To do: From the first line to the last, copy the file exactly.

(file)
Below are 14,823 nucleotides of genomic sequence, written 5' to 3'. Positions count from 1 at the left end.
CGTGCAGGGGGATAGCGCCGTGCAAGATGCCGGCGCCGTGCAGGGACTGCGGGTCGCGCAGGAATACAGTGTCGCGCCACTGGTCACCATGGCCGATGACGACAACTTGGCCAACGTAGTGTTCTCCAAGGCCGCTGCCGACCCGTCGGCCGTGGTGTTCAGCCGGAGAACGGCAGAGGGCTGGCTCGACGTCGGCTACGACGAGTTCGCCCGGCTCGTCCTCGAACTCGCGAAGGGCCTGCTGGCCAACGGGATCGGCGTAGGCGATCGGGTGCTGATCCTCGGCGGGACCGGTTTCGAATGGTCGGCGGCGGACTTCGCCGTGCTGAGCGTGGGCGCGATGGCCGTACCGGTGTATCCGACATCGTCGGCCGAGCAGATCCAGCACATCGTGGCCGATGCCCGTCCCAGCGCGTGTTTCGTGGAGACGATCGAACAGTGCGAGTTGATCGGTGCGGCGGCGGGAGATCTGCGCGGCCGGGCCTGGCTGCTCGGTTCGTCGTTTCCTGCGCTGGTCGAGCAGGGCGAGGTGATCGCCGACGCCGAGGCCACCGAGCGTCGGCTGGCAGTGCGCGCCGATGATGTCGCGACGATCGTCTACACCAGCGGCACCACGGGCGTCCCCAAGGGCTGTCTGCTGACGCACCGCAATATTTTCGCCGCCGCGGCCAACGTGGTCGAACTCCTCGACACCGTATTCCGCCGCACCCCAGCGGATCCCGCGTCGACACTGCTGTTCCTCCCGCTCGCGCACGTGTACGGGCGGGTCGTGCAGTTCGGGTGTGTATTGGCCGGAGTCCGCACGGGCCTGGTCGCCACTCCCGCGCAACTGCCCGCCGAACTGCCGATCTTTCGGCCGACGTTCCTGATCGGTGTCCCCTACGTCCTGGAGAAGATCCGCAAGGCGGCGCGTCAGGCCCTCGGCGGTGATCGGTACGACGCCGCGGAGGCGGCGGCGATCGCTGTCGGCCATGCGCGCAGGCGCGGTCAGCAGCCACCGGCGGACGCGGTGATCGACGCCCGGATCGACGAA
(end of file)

Below are 14,823 nucleotides of genomic sequence, written 5' to 3'. Positions count from 1 at the left end.
CGTGCAGGGGGATAGCGCCGTGCAAGATGCCGGCGCCGTGCAGGGACTGCGGGTCGCGCAGGAATACAGTGTCGCGCCACTGGTCACCATGGCCGATGACGACAACTTGGCCAACGTAGTGTTCTCCAAGGCCGCTGCCGACCCGTCGGCCGTGGTGTTCAGCCGGAGAACGGCAGAGGGCTGGCTCGACGTCGGCTACGACGAGTTCGCCCGGCTCGTCCTCGAACTCGCGAAGGGCCTGCTGGCCAACGGGATCGGCGTAGGCGATCGGGTGCTGATCCTCGGCGGGACCGGTTTCGAATGGTCGGCGGCGGACTTCGCCGTGCTGAGCGTGGGCGCGATGGCCGTACCGGTGTATCCGACATCGTCGGCCGAGCAGATCCAGCACATCGTGGCCGATGCCCGTCCCAGCGCGTGTTTCGTGGAGACGATCGAACAGTGCGAGTTGATCGGTGCGGCGGCGGGAGATCTGCGCGGCCGGGCCTGGCTGCTCGGTTCGTCGTTTCCTGCGCTGGTCGAGCAGGGCGAGGTGATCGCCGACGCCGAGGCCACCGAGCGTCGGCTGGCAGTGCGCGCCGATGATGTCGCGACGATCGTCTACACCAGCGGCACCACGGGCGTCCCCAAGGGCTGTCTGCTGACGCACCGCAATATTTTCGCCGCCGCGGCCAACGTGGTCGAACTCCTCGACACCGTATTCCGCCGCACCCCAGCGGATCCCGCGTCGACACTGCTGTTCCTCCCGCTCGCGCACGTGTACGGGCGGGTCGTGCAGTTCGGGTGTGTATTGGCCGGAGTCCGCACGGGCCTGGTCGCCACTCCCGCGCAACTGCCCGCCGAACTGCCGATCTTTCGGCCGACGTTCCTGATCGGTGTCCCCTACGTCCTGGAGAAGATCCGCAAGGCGGCGCGTCAGGCCCTCGGCGGTGATCGGTACGACGCCGCGGAGGCGGCGGCGATCGCTGTCGGCCATGCGCGCAGGCGCGGTCAGCAGCCACCGGCGGACGCGGTGATCGACGCCCGGATCGACGAA